February 16: WORST. FEBRUARY. EVER.
The number says this winter isn't a patch on the kind of awful season we had last year. And it's hard to argue with the numbers or forget the fall and winter from hell that was late 2013 and early 2014. But, man, this February has been brutal. New England is buried in record snowfalls and New York, the MidAtlantic and the Mid South have been whacked, too.
February 12: SKYMILES ON THE STAIRWAY TO CLEVELAND
Delta Air Lines' SkyMiles program this week deleted its award charts, forced you to rely on a provably broken pricing engine and imposed new restrictions on its lowest-priced awards. You not only got no advance notice, Delta won't tell you about it now. Why? Because the SkyMiles mantra is "Fuck you! We do what we want!"
January 31: ANOTHER WEEK, ANOTHER BIG WINTER STORM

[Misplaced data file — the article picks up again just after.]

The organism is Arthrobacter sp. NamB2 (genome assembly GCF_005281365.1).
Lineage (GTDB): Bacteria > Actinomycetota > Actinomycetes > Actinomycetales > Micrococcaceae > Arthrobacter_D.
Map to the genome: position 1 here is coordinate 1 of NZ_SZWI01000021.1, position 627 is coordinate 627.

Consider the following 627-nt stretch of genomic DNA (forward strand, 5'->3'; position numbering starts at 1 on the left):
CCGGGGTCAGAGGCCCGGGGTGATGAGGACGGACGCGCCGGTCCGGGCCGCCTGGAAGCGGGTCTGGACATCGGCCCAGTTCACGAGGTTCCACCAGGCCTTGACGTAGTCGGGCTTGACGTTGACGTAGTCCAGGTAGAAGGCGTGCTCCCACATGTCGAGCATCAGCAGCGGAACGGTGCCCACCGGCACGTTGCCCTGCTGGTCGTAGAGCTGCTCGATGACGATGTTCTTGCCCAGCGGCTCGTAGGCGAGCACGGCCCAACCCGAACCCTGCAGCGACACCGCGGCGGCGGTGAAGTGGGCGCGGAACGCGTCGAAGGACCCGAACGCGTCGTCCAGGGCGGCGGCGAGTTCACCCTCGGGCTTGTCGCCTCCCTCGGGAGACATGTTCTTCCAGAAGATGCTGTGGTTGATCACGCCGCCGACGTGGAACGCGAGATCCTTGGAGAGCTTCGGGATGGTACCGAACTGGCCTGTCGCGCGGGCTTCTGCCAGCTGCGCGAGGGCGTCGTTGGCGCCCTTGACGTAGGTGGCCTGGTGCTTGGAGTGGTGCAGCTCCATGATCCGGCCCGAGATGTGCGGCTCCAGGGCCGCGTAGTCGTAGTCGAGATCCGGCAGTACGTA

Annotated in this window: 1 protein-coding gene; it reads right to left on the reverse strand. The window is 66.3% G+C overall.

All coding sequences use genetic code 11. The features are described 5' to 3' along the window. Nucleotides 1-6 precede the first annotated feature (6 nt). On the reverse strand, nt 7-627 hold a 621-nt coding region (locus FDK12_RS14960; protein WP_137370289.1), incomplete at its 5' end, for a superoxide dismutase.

Feeling a little circumspect after last week's "missed by this much" prediction of an "historic" storm for the entire Northeast Corridor, the National Weather Service was being very careful about making a call for this next system. The storm turned out to be a bit of an oddball, too, stretching horizontally from the Midwest to the Northeast. Here's how we covered it.
January 25: AN 'HISTORIC,' IF SOMEWHAT SELECTIVE, STORM
The usually circumspect National Weather Service predicted an "historic" storm for the Northeast--and the NWS was right, just selectively. The Washington Metro area was relatively unscathed. Philadelphia and New York dodged the bullet. But most of New England didn't. Parts of Maine and Massachusetts got socked with 36 inches of snow and more than two feet fell on Boston/Logan Airport.
These columns originally appeared at JoeSentMe.com.
Copyright © 1993-2015 by Joe Brancatelli. All rights reserved.